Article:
|Publication number||US6937914 B1|
|Application number||US 09/789,872|
|Publication date||Aug 30, 2005|
|Filing date||Feb 21, 2001|
|Priority date||Feb 21, 2001|
|Publication number||09789872, 789872, US 6937914 B1, US 6937914B1, US-B1-6937914, US6937914 B1, US6937914B1|
|Inventors||Christopher A. Bode, Thomas J. Sonderman, Alexander J. Pasadyn, Anthony J. Toprac, Joyce S. Oey Hewett, Anastasia Oshelski Peterson, Michael L. Miller|
|Original Assignee||Advanced Micro Devices, Inc.|
|Export Citation||BiBTeX, EndNote, RefMan|
|Patent Citations (5), Referenced by (6), Classifications (9), Legal Events (4)|
|External Links: USPTO, USPTO Assignment, Espacenet|
1. Field of the Invention
This invention relates generally to the field of semiconductor device manufacturing and, more particularly, to a method and apparatus for controlling process target values based on manufacturing metrics.
2. Description of the Related Art
There is a constant drive within the semiconductor industry to increase the quality, reliability and throughput of integrated circuit devices, e.g., microprocessors, memory devices, and the like. This drive is fueled by consumer demands for higher quality computers and electronic devices that operate more reliably. These demands have resulted in a continual improvement in the manufacture of semiconductor devices, e.g., transistors, as well as in the manufacture of integrated circuit devices incorporating such transistors. Additionally, reducing the defects in the manufacture of the components of a typical transistor also lowers the overall cost per transistor as well as the cost of integrated circuit devices incorporating such transistors.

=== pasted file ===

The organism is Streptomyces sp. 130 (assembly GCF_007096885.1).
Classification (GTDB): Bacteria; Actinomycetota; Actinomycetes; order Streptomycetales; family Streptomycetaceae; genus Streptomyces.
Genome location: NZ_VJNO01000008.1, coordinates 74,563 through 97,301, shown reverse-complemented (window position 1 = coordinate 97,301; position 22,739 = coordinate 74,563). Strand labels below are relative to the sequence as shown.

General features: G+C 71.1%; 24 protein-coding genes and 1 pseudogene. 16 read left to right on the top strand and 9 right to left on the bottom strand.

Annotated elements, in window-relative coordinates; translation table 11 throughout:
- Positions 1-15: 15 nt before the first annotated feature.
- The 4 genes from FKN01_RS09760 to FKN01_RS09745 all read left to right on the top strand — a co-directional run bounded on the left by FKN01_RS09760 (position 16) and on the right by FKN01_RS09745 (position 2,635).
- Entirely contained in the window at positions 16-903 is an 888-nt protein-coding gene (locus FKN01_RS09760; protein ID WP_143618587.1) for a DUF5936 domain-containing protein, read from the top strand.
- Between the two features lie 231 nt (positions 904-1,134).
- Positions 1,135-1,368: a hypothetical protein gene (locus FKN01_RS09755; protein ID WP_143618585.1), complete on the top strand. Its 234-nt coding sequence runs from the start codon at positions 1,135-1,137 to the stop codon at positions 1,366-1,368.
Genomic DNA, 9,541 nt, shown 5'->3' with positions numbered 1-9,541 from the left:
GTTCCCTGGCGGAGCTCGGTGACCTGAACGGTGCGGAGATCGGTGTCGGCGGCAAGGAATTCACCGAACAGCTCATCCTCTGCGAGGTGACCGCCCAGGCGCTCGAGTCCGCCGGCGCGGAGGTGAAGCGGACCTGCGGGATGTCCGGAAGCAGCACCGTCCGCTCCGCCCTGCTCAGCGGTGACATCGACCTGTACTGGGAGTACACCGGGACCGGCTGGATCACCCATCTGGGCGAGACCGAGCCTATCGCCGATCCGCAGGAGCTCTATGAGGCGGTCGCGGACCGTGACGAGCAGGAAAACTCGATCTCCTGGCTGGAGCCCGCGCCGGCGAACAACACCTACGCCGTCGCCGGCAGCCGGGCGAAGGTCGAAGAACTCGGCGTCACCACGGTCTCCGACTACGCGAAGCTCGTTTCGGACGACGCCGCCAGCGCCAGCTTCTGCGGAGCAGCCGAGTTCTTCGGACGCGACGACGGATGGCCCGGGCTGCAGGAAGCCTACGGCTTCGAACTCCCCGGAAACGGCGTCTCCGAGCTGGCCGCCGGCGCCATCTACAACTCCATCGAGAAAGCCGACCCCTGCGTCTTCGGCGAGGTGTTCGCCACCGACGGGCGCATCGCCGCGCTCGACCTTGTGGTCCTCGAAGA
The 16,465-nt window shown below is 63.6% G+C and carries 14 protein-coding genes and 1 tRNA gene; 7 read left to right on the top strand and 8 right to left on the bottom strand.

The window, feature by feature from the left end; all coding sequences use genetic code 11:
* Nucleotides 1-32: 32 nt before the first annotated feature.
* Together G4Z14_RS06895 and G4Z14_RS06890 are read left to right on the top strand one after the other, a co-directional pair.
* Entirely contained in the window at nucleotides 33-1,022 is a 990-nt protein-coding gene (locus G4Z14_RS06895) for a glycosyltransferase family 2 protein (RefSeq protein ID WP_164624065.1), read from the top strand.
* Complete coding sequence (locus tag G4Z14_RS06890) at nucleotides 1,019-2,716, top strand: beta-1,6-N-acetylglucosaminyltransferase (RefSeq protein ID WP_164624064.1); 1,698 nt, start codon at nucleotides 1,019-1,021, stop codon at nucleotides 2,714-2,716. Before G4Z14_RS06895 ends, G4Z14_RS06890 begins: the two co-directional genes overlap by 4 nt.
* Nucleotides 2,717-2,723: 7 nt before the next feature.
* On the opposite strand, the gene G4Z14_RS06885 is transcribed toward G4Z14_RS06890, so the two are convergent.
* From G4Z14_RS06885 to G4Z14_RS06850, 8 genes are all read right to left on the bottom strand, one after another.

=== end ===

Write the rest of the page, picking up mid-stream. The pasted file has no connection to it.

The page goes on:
Generally, a set of processing steps is performed on a lot of wafers using a variety of processing tools, including photolithography steppers, etch tools, deposition tools, polishing tools, rapid thermal processing tools, implantation tools, etc. The technologies underlying semiconductor processing tools have attracted increased attention over the last several years, resulting in substantial refinements. However, despite the advances made in this area, many of the processing tools that are currently commercially available suffer certain deficiencies. In particular, such tools often lack advanced process data monitoring capabilities, such as the ability to provide historical parametric data in a user-friendly format, as well as event logging, real-time graphical display of both current processing parameters and the processing parameters of the entire run, and remote, i.e., local site and worldwide, monitoring. These deficiencies can engender nonoptimal control of critical processing parameters, such as throughput, accuracy, stability and repeatability, processing temperatures, mechanical tool parameters, and the like. This variability manifests itself as within-run disparities, run-to-run disparities and tool-to-tool disparities that can propagate into deviations in product quality and performance, whereas an ideal monitoring and diagnostics system for such tools would provide a means of monitoring this variability, as well as providing means for optimizing control of critical parameters.